Ted Grimsrud—February 9, 2015
This is the third in a series of posts.
My argument that the Christian Bible, when read as a whole, reflects a strong anarchistic sensibility certainly has at its center the life and teaching of Jesus. However, the heart of the Old Testament story—exodus and Torah—also provides important support for seeing the two main components of this sensibility (a strong suspicion of state power and an optimism about human potential for self-organization) as biblically grounded.
The exodus story is remarkable in how it contrasts the main characteristics of the Hebrews’ God with the main characteristics of the Egyptian empire. Given what follows in the rest of the Bible, it seems appropriate to see Egypt not simply as one specific opponent to the Hebrews in the ancient past but as a representative of power politics in general that is meaningful throughout the story and down to the present. Egypt also provides the model over against which the social philosophy of Torah is articulated—a model of bottom-up power over against Egypt’s top-down power.
Our introduction to Pharaoh: Genesis 41
When we simply read the Bible from the beginning without thinking about what comes later, our first encounter with Pharaoh, the god-king of Egypt, is pretty benign—at least on the surface. The morality tale of Joseph, the eleventh son of Abraham’s grandson Jacob, among other things, gives us an account of how the people of the promise ended up in Egypt.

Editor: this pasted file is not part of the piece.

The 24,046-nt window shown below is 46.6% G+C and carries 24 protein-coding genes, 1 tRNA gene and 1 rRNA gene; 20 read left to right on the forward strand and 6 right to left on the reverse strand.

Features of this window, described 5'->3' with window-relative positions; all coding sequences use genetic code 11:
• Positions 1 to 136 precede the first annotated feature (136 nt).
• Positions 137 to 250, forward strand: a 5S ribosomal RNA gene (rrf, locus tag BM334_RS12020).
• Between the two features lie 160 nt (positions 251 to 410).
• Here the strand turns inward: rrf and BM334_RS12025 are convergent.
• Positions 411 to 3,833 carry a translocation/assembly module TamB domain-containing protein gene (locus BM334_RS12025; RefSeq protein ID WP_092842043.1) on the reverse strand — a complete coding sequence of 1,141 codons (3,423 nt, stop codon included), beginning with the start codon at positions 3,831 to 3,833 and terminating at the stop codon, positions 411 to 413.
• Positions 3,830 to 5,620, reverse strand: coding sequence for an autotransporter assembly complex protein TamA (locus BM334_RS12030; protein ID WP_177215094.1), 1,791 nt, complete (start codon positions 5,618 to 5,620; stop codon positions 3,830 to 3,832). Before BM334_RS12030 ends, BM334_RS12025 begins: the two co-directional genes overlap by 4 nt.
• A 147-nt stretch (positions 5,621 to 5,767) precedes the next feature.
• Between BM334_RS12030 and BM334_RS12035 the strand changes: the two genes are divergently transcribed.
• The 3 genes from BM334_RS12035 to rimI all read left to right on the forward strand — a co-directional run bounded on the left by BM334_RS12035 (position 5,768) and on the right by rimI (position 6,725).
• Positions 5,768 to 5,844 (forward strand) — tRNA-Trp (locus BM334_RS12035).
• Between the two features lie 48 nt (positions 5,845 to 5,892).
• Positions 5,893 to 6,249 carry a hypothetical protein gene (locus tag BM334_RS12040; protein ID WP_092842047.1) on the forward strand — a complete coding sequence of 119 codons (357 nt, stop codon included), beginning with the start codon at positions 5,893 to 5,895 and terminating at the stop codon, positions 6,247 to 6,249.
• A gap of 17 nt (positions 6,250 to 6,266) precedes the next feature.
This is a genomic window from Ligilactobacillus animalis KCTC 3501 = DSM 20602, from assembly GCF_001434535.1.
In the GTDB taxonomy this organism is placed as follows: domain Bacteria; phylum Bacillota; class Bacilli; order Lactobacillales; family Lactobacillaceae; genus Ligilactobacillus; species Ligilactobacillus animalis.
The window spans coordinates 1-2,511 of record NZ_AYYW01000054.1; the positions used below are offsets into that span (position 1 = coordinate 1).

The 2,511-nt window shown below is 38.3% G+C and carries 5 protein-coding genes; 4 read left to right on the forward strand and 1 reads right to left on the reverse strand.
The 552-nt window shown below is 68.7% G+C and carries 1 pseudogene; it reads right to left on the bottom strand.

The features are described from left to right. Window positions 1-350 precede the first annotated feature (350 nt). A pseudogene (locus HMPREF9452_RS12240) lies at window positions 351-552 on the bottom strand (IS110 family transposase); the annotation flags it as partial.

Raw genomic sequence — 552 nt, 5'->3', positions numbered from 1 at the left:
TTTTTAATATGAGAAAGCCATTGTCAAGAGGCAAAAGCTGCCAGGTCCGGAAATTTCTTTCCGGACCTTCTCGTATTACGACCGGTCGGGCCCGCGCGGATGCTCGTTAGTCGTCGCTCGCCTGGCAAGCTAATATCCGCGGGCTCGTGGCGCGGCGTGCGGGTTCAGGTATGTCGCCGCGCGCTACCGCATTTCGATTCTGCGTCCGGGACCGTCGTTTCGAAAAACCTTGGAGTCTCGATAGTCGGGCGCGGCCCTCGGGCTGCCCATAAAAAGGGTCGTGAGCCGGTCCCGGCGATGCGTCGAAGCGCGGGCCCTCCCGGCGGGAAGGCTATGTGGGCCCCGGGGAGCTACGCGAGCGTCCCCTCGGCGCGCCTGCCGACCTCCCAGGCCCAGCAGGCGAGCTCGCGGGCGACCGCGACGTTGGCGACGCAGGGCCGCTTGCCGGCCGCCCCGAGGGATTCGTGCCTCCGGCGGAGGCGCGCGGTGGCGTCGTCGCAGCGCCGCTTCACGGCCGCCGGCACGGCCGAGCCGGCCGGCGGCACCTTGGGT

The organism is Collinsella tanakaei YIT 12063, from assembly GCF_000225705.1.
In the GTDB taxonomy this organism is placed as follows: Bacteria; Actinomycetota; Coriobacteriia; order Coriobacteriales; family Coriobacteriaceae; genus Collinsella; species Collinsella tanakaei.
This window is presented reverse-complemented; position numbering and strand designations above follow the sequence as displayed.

Joseph is sold into slavery by one of his brothers (who did this to save Joseph’s life after the other brothers left him to die in the desert). What follows is an amazing story of Joseph’s wisdom and God’s providence that places Joseph next to Pharaoh as a key adviser. Joseph’s brilliant suggestions provide a plan that will save the lives of many in face of severe famine—including Joseph’s own family.
On the most obvious level, Pharaoh is presented as a wise leader, willing to listen to his bright subordinate and act in ways that to help people survive the famine. But, it is also clear—especially in light of the story’s sequel in the book of Exodus—that Joseph’s advice shrewdly greatly expands Pharaoh’s power and wealth. In exchange for providing people with scarce food, Pharaoh gains title to their land.